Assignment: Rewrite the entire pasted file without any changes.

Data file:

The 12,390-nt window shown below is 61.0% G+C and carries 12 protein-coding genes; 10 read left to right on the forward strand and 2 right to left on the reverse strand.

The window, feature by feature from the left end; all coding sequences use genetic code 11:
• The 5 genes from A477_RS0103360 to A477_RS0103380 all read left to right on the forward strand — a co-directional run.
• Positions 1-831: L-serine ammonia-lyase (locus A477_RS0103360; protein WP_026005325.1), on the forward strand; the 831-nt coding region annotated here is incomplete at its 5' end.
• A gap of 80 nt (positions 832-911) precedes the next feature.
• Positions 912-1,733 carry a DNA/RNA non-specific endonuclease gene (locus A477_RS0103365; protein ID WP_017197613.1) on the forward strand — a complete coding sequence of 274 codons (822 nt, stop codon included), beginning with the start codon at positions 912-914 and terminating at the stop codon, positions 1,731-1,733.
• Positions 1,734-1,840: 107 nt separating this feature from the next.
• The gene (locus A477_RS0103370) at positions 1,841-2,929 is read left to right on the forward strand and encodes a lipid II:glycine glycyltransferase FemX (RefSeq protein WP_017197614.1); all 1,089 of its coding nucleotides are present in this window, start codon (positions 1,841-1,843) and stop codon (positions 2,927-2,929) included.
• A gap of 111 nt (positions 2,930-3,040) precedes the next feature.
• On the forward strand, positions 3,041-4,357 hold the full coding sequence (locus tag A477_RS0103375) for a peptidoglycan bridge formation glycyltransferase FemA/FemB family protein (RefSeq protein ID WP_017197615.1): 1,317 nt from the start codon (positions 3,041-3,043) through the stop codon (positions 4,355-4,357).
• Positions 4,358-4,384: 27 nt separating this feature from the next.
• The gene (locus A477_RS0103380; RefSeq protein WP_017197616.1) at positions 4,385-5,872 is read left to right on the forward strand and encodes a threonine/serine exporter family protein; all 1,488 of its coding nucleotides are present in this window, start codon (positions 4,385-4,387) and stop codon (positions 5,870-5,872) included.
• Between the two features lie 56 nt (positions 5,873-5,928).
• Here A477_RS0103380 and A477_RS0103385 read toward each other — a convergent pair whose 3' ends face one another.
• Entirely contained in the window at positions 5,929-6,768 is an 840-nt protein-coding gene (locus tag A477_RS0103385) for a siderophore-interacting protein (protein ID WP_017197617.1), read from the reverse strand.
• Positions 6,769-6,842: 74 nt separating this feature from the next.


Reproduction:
The 12,390-nt window shown below is 61.0% G+C and carries 12 protein-coding genes; 10 read left to right on the forward strand and 2 right to left on the reverse strand.

The window, feature by feature from the left end; all coding sequences use genetic code 11:
• The 5 genes from A477_RS0103360 to A477_RS0103380 all read left to right on the forward strand — a co-directional run.
• Positions 1-831: L-serine ammonia-lyase (locus A477_RS0103360; protein WP_026005325.1), on the forward strand; the 831-nt coding region annotated here is incomplete at its 5' end.
• A gap of 80 nt (positions 832-911) precedes the next feature.
• Positions 912-1,733 carry a DNA/RNA non-specific endonuclease gene (locus A477_RS0103365; protein ID WP_017197613.1) on the forward strand — a complete coding sequence of 274 codons (822 nt, stop codon included), beginning with the start codon at positions 912-914 and terminating at the stop codon, positions 1,731-1,733.
• Positions 1,734-1,840: 107 nt separating this feature from the next.
• The gene (locus A477_RS0103370) at positions 1,841-2,929 is read left to right on the forward strand and encodes a lipid II:glycine glycyltransferase FemX (RefSeq protein WP_017197614.1); all 1,089 of its coding nucleotides are present in this window, start codon (positions 1,841-1,843) and stop codon (positions 2,927-2,929) included.
• A gap of 111 nt (positions 2,930-3,040) precedes the next feature.
• On the forward strand, positions 3,041-4,357 hold the full coding sequence (locus tag A477_RS0103375) for a peptidoglycan bridge formation glycyltransferase FemA/FemB family protein (RefSeq protein ID WP_017197615.1): 1,317 nt from the start codon (positions 3,041-3,043) through the stop codon (positions 4,355-4,357).
• Positions 4,358-4,384: 27 nt separating this feature from the next.
• The gene (locus A477_RS0103380; RefSeq protein WP_017197616.1) at positions 4,385-5,872 is read left to right on the forward strand and encodes a threonine/serine exporter family protein; all 1,488 of its coding nucleotides are present in this window, start codon (positions 4,385-4,387) and stop codon (positions 5,870-5,872) included.
• Between the two features lie 56 nt (positions 5,873-5,928).
• Here A477_RS0103380 and A477_RS0103385 read toward each other — a convergent pair whose 3' ends face one another.
• Entirely contained in the window at positions 5,929-6,768 is an 840-nt protein-coding gene (locus tag A477_RS0103385) for a siderophore-interacting protein (protein ID WP_017197617.1), read from the reverse strand.
• Positions 6,769-6,842: 74 nt separating this feature from the next.